Who is Loki? Marvel Comics’ character and differences explained
Loki is a trickster god in both the MCU and Marvel Comics, but some changes in destiny make one noticeably stronger than the other.
Loki Season 2 sees the titular God of Mischief slipping in and out of time, all while the threat of Kang the Conqueror looms in the background. The latest trailer teases big fights ahead and sees Loki and Sylvie having to reunite to save the day.
The MCU Loki has gone down a drastically different path than his comic counterpart. Regardless, their popularity still led them to the same inevitable conclusion: something of a redemption arc as they slowly pivot from being scheming and evil to a good guy (who is still kind of scheming).
It’s unlikely that Loki could ever truly be considered a hero, but he’s come very close on a few occasions. His comic counterpart got closer, but at the end of the day, Loki still lies.
In both the MCU and comics, Loki is a frost giant and god
Loki’s Marvel Comics and Marvel Cinematic Universe origins are roughly the same. In both incarnations, he is the son of a Frost Giant, King Laufey. When Odin slew Laufey, he took Laufey’s son and raised him as his own.
There are, of course, multiple incarnations of Loki with varying backstories. Ultimate Comics‘ take on Loki was much the same, though he was actually Odin’s son, the result of an affair with a Frost Giant meant to unite Asgard and Jotunheim. Earth X sees a more manipulative than ever Loki learn that Asgardians are actually nigh-immortal mutants who have been tricked by Celestials into believing they’re gods.
Regardless of the incarnation, one fact remains: Loki is the god of mischief. He is a trickster by nature, and many of his plots begin seemingly harmless before turning into him trying to steal power. Even that has changed in the comics, though, as Loki chose to refute his destiny in the incursion leading to Secret Wars and the soft reboot of the Marvel Universe.
Reborn following the incursion, Loki chose to become the God of Stories, a spin on his history as a liar. Since then, Loki has held a number of titles, including Sorceror Supreme, King of Jotunheim, and Presidential Candidate.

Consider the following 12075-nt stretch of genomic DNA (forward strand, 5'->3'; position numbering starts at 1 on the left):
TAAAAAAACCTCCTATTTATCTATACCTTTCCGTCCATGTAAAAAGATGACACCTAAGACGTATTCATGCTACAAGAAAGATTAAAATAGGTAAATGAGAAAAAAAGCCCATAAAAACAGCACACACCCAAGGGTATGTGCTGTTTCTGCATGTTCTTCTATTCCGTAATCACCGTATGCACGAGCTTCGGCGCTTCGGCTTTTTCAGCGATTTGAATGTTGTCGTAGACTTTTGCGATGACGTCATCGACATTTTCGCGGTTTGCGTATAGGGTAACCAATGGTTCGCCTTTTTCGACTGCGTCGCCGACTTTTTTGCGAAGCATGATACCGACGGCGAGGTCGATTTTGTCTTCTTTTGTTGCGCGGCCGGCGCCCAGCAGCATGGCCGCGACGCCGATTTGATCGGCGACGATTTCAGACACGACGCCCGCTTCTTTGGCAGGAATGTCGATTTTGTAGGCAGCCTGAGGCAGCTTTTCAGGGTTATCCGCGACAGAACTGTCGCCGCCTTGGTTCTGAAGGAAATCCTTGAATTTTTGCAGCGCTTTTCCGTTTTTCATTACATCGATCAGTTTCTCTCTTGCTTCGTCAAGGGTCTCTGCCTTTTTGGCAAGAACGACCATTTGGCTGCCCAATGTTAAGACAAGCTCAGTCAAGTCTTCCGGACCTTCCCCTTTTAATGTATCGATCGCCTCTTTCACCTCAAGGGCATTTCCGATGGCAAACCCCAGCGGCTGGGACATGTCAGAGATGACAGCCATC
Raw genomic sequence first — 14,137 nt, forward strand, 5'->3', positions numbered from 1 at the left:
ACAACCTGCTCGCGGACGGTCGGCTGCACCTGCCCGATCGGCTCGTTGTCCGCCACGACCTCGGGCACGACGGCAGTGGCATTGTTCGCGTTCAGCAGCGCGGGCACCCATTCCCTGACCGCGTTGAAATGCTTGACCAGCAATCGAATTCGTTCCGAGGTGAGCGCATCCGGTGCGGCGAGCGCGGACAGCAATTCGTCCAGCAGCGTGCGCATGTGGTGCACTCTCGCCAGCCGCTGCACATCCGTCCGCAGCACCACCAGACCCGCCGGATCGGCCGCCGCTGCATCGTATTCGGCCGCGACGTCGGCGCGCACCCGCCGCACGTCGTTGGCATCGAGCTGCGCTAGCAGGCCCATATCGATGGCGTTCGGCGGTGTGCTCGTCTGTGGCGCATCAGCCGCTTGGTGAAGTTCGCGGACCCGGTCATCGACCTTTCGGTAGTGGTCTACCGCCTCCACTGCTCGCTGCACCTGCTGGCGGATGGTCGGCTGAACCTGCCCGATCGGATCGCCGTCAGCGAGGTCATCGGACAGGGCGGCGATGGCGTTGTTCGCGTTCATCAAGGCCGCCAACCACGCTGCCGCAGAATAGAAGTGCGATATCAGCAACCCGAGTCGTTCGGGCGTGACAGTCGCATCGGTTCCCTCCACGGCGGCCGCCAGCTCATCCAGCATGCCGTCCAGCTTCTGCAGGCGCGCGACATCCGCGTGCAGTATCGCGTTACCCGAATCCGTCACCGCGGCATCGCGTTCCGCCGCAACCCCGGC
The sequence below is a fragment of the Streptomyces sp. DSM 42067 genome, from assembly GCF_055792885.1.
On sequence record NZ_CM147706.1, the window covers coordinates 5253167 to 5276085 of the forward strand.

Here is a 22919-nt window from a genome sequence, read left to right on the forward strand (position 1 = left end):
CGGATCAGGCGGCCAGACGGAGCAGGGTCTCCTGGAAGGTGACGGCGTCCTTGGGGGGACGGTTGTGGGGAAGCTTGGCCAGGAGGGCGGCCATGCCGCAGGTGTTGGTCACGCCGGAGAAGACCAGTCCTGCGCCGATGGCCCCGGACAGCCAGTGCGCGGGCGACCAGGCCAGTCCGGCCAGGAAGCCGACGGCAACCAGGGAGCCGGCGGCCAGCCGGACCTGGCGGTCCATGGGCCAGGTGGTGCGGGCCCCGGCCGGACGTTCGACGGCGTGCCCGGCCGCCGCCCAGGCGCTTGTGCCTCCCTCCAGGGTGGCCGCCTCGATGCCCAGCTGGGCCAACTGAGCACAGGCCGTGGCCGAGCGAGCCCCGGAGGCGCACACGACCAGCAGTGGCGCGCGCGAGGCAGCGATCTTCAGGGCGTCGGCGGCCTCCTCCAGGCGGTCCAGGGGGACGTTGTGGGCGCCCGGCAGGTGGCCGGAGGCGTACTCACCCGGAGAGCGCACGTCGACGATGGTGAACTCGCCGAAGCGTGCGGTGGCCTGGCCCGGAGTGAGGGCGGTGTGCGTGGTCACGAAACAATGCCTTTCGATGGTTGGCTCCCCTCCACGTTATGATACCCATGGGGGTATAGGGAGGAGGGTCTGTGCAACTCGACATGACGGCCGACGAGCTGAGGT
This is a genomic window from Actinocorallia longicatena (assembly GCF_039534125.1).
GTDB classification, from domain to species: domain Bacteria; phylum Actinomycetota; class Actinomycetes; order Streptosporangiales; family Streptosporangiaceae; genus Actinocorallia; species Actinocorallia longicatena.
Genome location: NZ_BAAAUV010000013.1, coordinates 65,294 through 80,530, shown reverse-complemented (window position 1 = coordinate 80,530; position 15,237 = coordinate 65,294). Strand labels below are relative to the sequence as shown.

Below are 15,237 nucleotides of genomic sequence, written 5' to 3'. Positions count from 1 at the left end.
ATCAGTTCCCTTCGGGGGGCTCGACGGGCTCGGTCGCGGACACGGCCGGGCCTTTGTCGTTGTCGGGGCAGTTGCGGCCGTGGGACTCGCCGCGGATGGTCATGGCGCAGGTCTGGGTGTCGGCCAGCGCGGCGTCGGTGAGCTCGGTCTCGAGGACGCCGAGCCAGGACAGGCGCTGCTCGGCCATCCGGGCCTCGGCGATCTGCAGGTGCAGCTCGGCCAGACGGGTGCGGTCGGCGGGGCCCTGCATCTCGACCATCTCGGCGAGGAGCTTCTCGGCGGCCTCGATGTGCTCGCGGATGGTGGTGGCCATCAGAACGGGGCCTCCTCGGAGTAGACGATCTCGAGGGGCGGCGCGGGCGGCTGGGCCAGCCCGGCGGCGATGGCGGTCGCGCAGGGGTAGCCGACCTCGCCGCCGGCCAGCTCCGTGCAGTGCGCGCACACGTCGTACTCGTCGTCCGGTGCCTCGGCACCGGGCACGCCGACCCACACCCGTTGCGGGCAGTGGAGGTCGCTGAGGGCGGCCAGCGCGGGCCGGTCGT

The comic Loki is vastly more powerful – depending on the incarnation
The Loki of the MCU is most commonly depicted as being somewhat weaker compared to his brother. While he is powerful compared to, say, a human, he comes across as average at best compared to the likes of Thor or Lady Sif.
Though the Loki of the comics has similar powers – largely focused on illusions, including turning himself invisible, duplicating himself or shape-shifting – he is depicted as much more menacing. The comic iteration of Loki has nearly conquered Asgard or bested Thor on multiple occasions.
Loki has also managed to cheat death in the comics. This was accomplished by convincing Death to remove his name from the books of Hell. Even though Loki is fated to die in the Ragnarok prophecy, he is always reborn.
This rebirth did backfire on Loki, though. After Lady Loki’s death, he was reborn as a young boy, dubbed Kid Loki. Though this version was mischievous, he was hardly evil. Despite the resurrection of his evil older self, this Loki has remained largely noble. While he still schemes and manipulates, he serves the greater good – assuming it doesn’t conflict with his own desires.
Loki’s most recent appearance in Immortal Thor has him up to something, but it’s not entirely clear what, while his MCU counterpart must solve the mystery of his time-slipping abilities. You can pick up Immortal Thor #1 on shelves now and catch Loki Season 2’s premiere on October 6 to learn more.
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